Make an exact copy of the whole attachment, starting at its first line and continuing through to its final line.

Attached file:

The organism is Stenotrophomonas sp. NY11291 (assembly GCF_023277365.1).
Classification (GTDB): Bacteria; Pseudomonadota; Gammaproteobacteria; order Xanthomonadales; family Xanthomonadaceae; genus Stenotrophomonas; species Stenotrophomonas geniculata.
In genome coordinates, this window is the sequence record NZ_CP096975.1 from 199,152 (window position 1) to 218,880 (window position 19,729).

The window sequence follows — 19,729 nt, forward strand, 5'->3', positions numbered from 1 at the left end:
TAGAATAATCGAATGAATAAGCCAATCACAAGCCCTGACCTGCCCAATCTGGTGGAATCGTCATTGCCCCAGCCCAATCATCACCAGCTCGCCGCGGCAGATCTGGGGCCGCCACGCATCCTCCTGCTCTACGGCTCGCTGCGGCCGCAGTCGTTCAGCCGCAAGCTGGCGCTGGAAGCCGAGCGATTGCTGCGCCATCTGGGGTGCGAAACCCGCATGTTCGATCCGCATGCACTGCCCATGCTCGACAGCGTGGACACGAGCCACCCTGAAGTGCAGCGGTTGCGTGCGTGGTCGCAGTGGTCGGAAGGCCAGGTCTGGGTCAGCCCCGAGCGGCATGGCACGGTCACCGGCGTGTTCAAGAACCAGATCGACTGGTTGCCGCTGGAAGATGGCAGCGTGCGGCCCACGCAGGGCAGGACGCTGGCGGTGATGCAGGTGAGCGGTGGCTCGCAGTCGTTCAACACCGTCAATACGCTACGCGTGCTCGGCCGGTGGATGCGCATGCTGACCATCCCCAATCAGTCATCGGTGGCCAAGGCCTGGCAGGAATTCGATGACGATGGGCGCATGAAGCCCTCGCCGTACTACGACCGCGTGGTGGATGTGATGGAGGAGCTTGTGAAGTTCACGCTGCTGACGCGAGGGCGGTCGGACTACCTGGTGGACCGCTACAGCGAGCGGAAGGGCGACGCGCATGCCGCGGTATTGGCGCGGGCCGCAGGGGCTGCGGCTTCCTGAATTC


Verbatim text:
The organism is Stenotrophomonas sp. NY11291 (assembly GCF_023277365.1).
Classification (GTDB): Bacteria; Pseudomonadota; Gammaproteobacteria; order Xanthomonadales; family Xanthomonadaceae; genus Stenotrophomonas; species Stenotrophomonas geniculata.
In genome coordinates, this window is the sequence record NZ_CP096975.1 from 199,152 (window position 1) to 218,880 (window position 19,729).

The window sequence follows — 19,729 nt, forward strand, 5'->3', positions numbered from 1 at the left end:
TAGAATAATCGAATGAATAAGCCAATCACAAGCCCTGACCTGCCCAATCTGGTGGAATCGTCATTGCCCCAGCCCAATCATCACCAGCTCGCCGCGGCAGATCTGGGGCCGCCACGCATCCTCCTGCTCTACGGCTCGCTGCGGCCGCAGTCGTTCAGCCGCAAGCTGGCGCTGGAAGCCGAGCGATTGCTGCGCCATCTGGGGTGCGAAACCCGCATGTTCGATCCGCATGCACTGCCCATGCTCGACAGCGTGGACACGAGCCACCCTGAAGTGCAGCGGTTGCGTGCGTGGTCGCAGTGGTCGGAAGGCCAGGTCTGGGTCAGCCCCGAGCGGCATGGCACGGTCACCGGCGTGTTCAAGAACCAGATCGACTGGTTGCCGCTGGAAGATGGCAGCGTGCGGCCCACGCAGGGCAGGACGCTGGCGGTGATGCAGGTGAGCGGTGGCTCGCAGTCGTTCAACACCGTCAATACGCTACGCGTGCTCGGCCGGTGGATGCGCATGCTGACCATCCCCAATCAGTCATCGGTGGCCAAGGCCTGGCAGGAATTCGATGACGATGGGCGCATGAAGCCCTCGCCGTACTACGACCGCGTGGTGGATGTGATGGAGGAGCTTGTGAAGTTCACGCTGCTGACGCGAGGGCGGTCGGACTACCTGGTGGACCGCTACAGCGAGCGGAAGGGCGACGCGCATGCCGCGGTATTGGCGCGGGCCGCAGGGGCTGCGGCTTCCTGAATTC